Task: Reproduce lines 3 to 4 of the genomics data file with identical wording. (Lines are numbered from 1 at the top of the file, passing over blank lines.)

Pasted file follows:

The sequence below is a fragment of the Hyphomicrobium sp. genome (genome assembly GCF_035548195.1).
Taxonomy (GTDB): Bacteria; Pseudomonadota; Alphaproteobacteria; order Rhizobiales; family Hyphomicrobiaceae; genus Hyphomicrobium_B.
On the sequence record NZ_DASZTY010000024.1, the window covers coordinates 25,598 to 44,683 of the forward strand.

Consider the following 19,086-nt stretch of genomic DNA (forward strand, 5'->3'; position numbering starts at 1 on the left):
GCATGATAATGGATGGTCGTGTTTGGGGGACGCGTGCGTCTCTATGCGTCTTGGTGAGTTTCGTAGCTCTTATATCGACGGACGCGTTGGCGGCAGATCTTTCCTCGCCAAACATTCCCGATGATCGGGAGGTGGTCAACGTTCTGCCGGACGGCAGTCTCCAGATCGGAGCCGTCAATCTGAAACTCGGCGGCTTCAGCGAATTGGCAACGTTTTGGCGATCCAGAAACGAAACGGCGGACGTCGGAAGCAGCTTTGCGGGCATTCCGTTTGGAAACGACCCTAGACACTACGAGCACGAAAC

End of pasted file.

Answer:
On the sequence record NZ_DASZTY010000024.1, the window covers coordinates 25,598 to 44,683 of the forward strand.

Consider the following 19,086-nt stretch of genomic DNA (forward strand, 5'->3'; position numbering starts at 1 on the left):